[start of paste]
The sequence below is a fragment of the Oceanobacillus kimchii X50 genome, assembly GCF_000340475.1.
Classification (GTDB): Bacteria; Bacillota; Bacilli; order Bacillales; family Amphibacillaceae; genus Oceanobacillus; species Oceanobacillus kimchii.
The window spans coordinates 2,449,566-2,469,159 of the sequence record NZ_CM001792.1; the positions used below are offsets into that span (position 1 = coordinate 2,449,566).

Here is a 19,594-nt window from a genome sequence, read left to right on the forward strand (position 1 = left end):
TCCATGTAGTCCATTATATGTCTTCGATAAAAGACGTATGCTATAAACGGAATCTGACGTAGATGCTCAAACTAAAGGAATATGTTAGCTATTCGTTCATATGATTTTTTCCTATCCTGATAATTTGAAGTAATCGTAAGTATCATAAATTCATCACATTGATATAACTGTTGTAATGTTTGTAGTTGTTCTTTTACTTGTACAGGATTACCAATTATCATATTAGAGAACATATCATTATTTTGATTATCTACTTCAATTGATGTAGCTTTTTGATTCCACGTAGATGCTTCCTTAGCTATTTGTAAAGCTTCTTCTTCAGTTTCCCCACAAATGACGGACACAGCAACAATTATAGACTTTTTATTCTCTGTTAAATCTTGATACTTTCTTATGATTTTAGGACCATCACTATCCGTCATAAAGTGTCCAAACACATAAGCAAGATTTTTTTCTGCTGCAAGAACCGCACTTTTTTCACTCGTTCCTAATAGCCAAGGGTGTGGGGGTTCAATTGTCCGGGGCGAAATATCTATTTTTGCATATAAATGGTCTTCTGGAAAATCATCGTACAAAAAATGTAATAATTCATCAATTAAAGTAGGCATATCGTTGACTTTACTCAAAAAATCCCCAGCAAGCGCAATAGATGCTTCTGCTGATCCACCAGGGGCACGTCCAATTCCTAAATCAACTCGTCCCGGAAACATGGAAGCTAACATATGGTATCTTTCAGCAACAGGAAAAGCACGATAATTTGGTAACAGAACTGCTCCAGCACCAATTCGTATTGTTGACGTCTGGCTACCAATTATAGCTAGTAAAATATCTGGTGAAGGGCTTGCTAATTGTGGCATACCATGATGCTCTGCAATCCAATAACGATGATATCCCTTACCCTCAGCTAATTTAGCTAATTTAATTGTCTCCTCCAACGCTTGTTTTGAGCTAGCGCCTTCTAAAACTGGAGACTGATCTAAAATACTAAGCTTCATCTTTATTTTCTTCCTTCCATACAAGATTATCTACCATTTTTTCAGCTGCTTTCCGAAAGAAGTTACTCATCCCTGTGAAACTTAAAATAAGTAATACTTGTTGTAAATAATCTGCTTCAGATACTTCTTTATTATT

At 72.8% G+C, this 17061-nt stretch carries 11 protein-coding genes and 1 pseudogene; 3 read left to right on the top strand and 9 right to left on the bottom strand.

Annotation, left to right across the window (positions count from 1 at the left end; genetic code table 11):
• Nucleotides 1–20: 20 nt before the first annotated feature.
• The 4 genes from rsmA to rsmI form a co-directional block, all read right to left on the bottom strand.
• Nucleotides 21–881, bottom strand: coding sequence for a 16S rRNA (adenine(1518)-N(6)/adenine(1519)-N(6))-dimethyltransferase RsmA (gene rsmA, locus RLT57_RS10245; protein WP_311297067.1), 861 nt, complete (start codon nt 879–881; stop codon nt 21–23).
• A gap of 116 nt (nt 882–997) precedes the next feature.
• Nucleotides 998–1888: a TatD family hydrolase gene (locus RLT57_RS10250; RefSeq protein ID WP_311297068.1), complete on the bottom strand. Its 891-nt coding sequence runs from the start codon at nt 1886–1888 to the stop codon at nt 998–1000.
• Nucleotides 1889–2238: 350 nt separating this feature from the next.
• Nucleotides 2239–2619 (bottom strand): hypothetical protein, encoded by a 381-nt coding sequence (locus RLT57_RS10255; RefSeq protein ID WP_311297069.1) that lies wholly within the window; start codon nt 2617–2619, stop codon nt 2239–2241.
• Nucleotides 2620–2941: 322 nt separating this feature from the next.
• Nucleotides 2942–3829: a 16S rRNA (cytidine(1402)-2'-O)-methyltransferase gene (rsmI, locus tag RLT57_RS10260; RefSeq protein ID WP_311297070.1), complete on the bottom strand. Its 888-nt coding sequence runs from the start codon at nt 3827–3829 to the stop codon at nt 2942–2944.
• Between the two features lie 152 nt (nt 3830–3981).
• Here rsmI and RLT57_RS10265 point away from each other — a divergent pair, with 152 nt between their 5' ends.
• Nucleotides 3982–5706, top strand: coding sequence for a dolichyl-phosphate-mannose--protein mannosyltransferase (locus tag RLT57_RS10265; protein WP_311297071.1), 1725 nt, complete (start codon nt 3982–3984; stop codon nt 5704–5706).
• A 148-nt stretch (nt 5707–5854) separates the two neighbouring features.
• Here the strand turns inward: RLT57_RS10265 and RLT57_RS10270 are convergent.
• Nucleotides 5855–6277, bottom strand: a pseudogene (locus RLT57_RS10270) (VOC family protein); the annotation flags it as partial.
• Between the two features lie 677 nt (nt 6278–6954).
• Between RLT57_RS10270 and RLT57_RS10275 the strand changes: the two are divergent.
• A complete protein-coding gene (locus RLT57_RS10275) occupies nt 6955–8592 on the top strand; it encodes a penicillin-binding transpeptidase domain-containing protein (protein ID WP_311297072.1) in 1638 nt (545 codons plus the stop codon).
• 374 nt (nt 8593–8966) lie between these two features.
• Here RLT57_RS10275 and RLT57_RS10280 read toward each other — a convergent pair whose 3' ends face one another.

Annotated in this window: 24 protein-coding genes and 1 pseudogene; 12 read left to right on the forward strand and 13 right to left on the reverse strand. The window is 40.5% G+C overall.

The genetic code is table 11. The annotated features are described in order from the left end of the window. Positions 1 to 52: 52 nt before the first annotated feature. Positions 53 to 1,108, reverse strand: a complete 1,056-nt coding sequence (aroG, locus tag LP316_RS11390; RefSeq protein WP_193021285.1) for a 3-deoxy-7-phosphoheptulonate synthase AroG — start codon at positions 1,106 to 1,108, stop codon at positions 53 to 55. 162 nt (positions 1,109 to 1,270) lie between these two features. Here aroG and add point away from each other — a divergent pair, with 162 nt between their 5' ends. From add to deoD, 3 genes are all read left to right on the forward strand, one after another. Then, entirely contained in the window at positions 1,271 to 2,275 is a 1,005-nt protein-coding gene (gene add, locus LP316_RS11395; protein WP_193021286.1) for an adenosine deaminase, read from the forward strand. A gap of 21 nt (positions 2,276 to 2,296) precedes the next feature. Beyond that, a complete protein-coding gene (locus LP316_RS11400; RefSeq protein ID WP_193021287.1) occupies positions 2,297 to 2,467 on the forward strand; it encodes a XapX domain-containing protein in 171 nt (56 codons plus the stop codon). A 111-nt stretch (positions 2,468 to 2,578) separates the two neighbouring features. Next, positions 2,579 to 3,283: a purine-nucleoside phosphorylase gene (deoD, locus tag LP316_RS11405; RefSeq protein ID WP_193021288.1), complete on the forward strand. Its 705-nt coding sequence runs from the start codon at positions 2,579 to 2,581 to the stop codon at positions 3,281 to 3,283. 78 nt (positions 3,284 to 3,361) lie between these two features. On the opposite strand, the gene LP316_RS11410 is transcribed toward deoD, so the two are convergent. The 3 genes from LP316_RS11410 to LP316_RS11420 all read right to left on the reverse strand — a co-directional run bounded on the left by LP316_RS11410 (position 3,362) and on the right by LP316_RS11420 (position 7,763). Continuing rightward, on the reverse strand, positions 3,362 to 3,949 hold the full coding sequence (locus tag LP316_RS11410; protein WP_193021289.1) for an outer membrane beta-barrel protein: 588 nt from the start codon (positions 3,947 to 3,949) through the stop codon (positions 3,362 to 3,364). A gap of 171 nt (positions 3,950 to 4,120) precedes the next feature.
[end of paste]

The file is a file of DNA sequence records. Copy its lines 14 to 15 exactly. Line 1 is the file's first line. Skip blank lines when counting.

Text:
• Nucleotides 2239–2619 (bottom strand): hypothetical protein, encoded by a 381-nt coding sequence (locus RLT57_RS10255; RefSeq protein ID WP_311297069.1) that lies wholly within the window; start codon nt 2617–2619, stop codon nt 2239–2241.
• Nucleotides 2620–2941: 322 nt separating this feature from the next.